Saturday, August 07, 2010

The Saga Concludes


The Lilac Leaf shawl, I can now definitively say, is finished. I’m very happy with the final product and can see it being used often. The yarn (100% alpaca lace weight) feels a bit “stringy” to work with, but after blocking, it really is nice. The stitch definition is great and the scarf/shawl (it IS big enough to drape over my shoulders) is as light as a feather.

I didn’t block this scarf the way I normally do woolen shawls and scarves. Normally, they get a good soak in a wool wash and are then pinned out on the floor to dry. Because this is alpaca and it has no memory, I decided to dry block this one.


I ran the blocking wires down the side stitches, ran wires through the points at either end, then pinned it out.

019Once I had it pinned out to my satisfaction, I filled a tub with warm water, soaked two towels, wrung them out lightly so that they were still quite wet, then laid the towels over the pinned out scarf. I left the towels in place until the scarf and the sheet it was pinned on were both moist, after which the towels were hung up outside and the scarf was allowed to dry.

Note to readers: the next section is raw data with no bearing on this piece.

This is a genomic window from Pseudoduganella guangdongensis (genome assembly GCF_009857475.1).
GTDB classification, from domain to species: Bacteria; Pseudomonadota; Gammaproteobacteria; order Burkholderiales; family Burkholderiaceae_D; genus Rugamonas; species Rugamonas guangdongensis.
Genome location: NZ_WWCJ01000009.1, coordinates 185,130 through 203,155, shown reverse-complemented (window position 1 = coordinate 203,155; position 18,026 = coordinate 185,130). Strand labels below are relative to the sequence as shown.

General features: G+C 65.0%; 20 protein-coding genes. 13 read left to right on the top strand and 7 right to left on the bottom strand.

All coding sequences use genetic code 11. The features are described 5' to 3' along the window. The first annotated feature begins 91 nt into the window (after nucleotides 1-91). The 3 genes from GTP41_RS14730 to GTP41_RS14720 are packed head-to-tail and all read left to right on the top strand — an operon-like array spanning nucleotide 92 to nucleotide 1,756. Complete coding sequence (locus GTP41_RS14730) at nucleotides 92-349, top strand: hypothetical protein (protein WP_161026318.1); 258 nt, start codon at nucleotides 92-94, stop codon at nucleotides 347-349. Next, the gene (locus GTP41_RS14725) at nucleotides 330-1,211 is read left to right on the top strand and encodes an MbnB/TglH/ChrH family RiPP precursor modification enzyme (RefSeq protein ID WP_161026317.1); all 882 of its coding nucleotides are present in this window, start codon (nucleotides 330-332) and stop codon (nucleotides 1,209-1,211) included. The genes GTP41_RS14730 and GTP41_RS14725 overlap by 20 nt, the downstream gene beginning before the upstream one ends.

By the time John got home (almost 5:00), the scarf was dry, unpinned and draped over the couch for him to oooooh and ahhhh over the minute he walked in the door. Sure. Not. He did admire it, though, but not until I showed it to him.

Final details: Lilac Leaf Shawl from “Knitted Lace of Estonia” by Nancy Bush. The yarn is 100% Alpaca lace weight, purchased at the Oyama Lake Alpaca Farm and was worked on 3.5 mm needles. There’s probably enough yarn left to make two more of these scarves or a small triangular shawl. At some point.

Now, to finish a few more projects. I’m determined to get some unfinished projects done and am trying very hard to resist the temptation to cast on something new.


  1. love it! its beautiful, good work :)

  2. Oh Ev, the shawl is just gorgeous. I've never made one where you graft the edging or trim on. I can't even imagine doing that. It sounds like it would be a nightmare. Do you do it like the toe of a sock, using the Kitchener stitch? Whatever way it's done, the end result is really lovely.

    I've also never seen a dry blocking before. I've learned from this post and will remember it. You should teach knitting. You are so skilled and explain things so well. I learn from you all of the time. I thank you for that.


  3. Your shawl turned out so well. I wonder if the first people who tried lace knitting guessed what it would look liked when it was blocked. Or who even thought to try blocking it.